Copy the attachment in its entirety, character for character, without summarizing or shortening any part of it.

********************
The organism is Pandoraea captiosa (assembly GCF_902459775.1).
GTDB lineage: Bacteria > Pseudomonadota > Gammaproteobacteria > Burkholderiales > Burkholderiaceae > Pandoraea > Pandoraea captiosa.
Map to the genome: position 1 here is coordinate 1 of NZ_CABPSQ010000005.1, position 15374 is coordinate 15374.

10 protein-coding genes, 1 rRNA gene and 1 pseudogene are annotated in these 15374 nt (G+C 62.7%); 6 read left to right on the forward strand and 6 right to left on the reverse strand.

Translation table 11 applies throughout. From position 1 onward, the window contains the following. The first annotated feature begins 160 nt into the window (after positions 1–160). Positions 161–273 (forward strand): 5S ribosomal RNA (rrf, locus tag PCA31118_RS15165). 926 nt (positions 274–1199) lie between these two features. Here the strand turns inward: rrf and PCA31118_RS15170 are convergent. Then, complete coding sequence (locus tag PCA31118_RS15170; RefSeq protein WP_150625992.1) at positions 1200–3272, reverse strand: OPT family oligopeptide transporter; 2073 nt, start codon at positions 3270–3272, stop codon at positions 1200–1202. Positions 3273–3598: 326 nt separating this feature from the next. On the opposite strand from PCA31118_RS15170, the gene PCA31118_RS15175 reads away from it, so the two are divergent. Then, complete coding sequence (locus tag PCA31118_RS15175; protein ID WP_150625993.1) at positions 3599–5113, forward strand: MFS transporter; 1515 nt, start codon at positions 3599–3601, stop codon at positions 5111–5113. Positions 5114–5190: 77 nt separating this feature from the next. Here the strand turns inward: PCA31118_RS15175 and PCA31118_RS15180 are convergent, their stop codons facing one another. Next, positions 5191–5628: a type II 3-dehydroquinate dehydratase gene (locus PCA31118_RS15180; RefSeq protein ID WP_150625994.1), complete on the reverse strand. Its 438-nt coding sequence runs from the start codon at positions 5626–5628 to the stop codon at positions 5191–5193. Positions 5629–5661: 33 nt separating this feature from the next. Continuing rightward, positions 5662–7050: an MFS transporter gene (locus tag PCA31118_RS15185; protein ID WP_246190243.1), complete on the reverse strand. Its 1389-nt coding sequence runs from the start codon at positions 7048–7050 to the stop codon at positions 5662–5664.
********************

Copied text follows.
The organism is Pandoraea captiosa (assembly GCF_902459775.1).
GTDB lineage: Bacteria > Pseudomonadota > Gammaproteobacteria > Burkholderiales > Burkholderiaceae > Pandoraea > Pandoraea captiosa.
Map to the genome: position 1 here is coordinate 1 of NZ_CABPSQ010000005.1, position 15374 is coordinate 15374.

10 protein-coding genes, 1 rRNA gene and 1 pseudogene are annotated in these 15374 nt (G+C 62.7%); 6 read left to right on the forward strand and 6 right to left on the reverse strand.

Translation table 11 applies throughout. From position 1 onward, the window contains the following. The first annotated feature begins 160 nt into the window (after positions 1–160). Positions 161–273 (forward strand): 5S ribosomal RNA (rrf, locus tag PCA31118_RS15165). 926 nt (positions 274–1199) lie between these two features. Here the strand turns inward: rrf and PCA31118_RS15170 are convergent. Then, complete coding sequence (locus tag PCA31118_RS15170; RefSeq protein WP_150625992.1) at positions 1200–3272, reverse strand: OPT family oligopeptide transporter; 2073 nt, start codon at positions 3270–3272, stop codon at positions 1200–1202. Positions 3273–3598: 326 nt separating this feature from the next. On the opposite strand from PCA31118_RS15170, the gene PCA31118_RS15175 reads away from it, so the two are divergent. Then, complete coding sequence (locus tag PCA31118_RS15175; protein ID WP_150625993.1) at positions 3599–5113, forward strand: MFS transporter; 1515 nt, start codon at positions 3599–3601, stop codon at positions 5111–5113. Positions 5114–5190: 77 nt separating this feature from the next. Here the strand turns inward: PCA31118_RS15175 and PCA31118_RS15180 are convergent, their stop codons facing one another. Next, positions 5191–5628: a type II 3-dehydroquinate dehydratase gene (locus PCA31118_RS15180; RefSeq protein ID WP_150625994.1), complete on the reverse strand. Its 438-nt coding sequence runs from the start codon at positions 5626–5628 to the stop codon at positions 5191–5193. Positions 5629–5661: 33 nt separating this feature from the next. Continuing rightward, positions 5662–7050: an MFS transporter gene (locus tag PCA31118_RS15185; protein ID WP_246190243.1), complete on the reverse strand. Its 1389-nt coding sequence runs from the start codon at positions 7048–7050 to the stop codon at positions 5662–5664.